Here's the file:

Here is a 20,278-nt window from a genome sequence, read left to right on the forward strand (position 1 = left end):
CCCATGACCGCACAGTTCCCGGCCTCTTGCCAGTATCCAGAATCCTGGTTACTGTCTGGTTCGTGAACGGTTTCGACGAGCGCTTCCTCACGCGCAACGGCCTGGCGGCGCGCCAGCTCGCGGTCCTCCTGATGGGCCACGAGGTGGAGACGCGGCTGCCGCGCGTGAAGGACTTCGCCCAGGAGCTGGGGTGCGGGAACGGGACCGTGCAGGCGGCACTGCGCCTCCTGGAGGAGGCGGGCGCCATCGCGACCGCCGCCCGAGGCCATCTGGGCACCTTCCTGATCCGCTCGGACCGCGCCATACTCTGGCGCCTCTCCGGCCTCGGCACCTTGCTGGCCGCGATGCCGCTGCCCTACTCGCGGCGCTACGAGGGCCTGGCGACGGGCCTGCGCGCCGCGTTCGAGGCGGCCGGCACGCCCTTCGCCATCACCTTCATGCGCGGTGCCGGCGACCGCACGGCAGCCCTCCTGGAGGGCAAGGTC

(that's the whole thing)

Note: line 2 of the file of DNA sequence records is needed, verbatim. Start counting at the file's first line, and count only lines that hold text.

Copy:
CCCATGACCGCACAGTTCCCGGCCTCTTGCCAGTATCCAGAATCCTGGTTACTGTCTGGTTCGTGAACGGTTTCGACGAGCGCTTCCTCACGCGCAACGGCCTGGCGGCGCGCCAGCTCGCGGTCCTCCTGATGGGCCACGAGGTGGAGACGCGGCTGCCGCGCGTGAAGGACTTCGCCCAGGAGCTGGGGTGCGGGAACGGGACCGTGCAGGCGGCACTGCGCCTCCTGGAGGAGGCGGGCGCCATCGCGACCGCCGCCCGAGGCCATCTGGGCACCTTCCTGATCCGCTCGGACCGCGCCATACTCTGGCGCCTCTCCGGCCTCGGCACCTTGCTGGCCGCGATGCCGCTGCCCTACTCGCGGCGCTACGAGGGCCTGGCGACGGGCCTGCGCGCCGCGTTCGAGGCGGCCGGCACGCCCTTCGCCATCACCTTCATGCGCGGTGCCGGCGACCGCACGGCAGCCCTCCTGGAGGGCAAGGTC